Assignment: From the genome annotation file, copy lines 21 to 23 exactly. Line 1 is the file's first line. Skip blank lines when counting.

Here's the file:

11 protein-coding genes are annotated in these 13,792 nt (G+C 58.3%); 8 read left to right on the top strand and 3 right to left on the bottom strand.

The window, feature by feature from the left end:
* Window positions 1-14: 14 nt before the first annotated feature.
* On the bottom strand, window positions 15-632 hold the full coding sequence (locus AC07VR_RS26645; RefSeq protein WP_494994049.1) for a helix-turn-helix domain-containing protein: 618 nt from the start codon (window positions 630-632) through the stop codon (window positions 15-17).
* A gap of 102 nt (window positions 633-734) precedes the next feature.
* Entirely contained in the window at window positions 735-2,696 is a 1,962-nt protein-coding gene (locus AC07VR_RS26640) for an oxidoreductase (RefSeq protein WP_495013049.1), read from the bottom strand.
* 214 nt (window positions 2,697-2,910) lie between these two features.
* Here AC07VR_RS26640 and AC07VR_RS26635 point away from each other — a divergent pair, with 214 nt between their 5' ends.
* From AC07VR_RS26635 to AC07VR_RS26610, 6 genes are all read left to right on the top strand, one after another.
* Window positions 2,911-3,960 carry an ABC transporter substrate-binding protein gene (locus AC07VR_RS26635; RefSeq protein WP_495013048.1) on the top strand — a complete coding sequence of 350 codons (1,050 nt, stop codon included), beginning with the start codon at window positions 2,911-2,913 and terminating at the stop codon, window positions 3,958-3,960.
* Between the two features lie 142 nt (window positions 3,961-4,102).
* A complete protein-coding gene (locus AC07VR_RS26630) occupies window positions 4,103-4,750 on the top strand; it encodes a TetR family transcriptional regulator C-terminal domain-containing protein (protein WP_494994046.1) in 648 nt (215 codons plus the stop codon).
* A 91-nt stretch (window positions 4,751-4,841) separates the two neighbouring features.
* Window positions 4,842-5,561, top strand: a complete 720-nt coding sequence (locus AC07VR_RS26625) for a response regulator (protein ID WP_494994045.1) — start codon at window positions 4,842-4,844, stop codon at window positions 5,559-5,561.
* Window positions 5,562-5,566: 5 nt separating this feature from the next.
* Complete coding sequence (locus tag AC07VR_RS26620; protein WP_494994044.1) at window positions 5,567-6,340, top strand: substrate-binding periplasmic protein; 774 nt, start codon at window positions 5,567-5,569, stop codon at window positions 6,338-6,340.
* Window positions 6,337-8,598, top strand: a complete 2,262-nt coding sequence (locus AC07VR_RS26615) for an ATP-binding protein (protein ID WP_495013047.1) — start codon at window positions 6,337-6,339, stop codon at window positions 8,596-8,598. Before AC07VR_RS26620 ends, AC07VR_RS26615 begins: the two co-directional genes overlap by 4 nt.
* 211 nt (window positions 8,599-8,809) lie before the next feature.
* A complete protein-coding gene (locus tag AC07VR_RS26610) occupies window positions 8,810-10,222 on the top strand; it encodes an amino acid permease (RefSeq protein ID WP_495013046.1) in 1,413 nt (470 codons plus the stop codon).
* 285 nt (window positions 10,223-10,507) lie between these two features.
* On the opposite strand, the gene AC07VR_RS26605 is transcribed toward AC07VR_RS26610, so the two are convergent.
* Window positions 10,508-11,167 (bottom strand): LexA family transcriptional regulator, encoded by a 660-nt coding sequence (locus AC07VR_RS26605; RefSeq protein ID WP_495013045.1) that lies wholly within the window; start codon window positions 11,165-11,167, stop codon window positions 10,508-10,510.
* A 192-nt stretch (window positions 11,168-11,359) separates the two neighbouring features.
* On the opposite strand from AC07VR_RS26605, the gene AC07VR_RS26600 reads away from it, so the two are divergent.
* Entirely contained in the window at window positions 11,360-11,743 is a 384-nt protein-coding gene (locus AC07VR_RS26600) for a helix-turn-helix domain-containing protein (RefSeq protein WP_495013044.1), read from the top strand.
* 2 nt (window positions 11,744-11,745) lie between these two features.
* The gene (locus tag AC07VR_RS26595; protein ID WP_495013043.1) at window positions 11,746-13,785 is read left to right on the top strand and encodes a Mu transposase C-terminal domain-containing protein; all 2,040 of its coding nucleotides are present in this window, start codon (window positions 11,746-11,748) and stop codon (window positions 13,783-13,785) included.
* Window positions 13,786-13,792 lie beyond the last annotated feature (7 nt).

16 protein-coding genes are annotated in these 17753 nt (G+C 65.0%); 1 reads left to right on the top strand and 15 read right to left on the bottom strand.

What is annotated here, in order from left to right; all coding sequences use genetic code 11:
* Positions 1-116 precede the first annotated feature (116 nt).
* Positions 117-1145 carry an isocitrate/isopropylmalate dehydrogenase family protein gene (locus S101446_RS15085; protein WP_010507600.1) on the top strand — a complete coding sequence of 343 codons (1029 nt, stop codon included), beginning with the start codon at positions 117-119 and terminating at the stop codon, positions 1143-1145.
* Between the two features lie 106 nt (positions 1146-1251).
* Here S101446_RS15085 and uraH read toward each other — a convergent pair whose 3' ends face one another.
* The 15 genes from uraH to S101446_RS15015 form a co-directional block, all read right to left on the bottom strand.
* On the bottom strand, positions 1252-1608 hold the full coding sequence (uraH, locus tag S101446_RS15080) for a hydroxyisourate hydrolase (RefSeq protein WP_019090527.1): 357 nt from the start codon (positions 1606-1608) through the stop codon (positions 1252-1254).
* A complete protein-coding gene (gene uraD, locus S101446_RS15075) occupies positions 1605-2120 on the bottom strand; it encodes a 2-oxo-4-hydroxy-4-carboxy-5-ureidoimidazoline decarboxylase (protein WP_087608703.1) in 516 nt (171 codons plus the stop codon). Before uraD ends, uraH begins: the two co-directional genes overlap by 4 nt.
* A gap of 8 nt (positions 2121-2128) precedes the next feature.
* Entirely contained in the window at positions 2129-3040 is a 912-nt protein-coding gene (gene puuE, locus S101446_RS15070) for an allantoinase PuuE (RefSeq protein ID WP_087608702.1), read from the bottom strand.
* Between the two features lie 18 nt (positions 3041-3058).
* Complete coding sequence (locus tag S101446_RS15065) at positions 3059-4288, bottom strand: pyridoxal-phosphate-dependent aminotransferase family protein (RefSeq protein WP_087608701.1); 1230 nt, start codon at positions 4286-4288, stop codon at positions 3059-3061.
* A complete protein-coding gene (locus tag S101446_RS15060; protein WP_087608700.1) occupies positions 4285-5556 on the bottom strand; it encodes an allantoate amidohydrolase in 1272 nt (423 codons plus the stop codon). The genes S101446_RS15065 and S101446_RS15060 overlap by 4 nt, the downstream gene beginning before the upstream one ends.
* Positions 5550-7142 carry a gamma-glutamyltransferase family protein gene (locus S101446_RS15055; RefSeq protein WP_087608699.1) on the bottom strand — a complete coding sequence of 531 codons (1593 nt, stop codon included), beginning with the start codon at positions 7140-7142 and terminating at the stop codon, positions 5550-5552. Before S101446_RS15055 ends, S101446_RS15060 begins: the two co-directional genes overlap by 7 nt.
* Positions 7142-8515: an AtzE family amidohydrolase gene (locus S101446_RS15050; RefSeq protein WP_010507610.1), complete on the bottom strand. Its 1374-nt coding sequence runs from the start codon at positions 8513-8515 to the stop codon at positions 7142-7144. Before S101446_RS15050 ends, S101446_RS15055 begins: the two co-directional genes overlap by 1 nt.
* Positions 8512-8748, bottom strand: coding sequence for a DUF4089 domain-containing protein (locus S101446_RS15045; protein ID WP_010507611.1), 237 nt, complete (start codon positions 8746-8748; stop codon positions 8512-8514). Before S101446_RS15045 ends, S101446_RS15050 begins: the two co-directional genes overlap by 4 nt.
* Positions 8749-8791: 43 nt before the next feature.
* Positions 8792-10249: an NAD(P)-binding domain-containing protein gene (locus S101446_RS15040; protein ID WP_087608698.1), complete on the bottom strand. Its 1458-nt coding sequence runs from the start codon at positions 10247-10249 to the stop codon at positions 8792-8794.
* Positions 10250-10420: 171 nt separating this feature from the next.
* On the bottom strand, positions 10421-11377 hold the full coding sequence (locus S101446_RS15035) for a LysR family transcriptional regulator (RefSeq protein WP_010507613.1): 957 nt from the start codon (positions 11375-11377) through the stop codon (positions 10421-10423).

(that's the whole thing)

* On the opposite strand, the gene AC07VR_RS26605 is transcribed toward AC07VR_RS26610, so the two are convergent.
* Window positions 10,508-11,167 (bottom strand): LexA family transcriptional regulator, encoded by a 660-nt coding sequence (locus AC07VR_RS26605; RefSeq protein ID WP_495013045.1) that lies wholly within the window; start codon window positions 11,165-11,167, stop codon window positions 10,508-10,510.
* A 192-nt stretch (window positions 11,168-11,359) separates the two neighbouring features.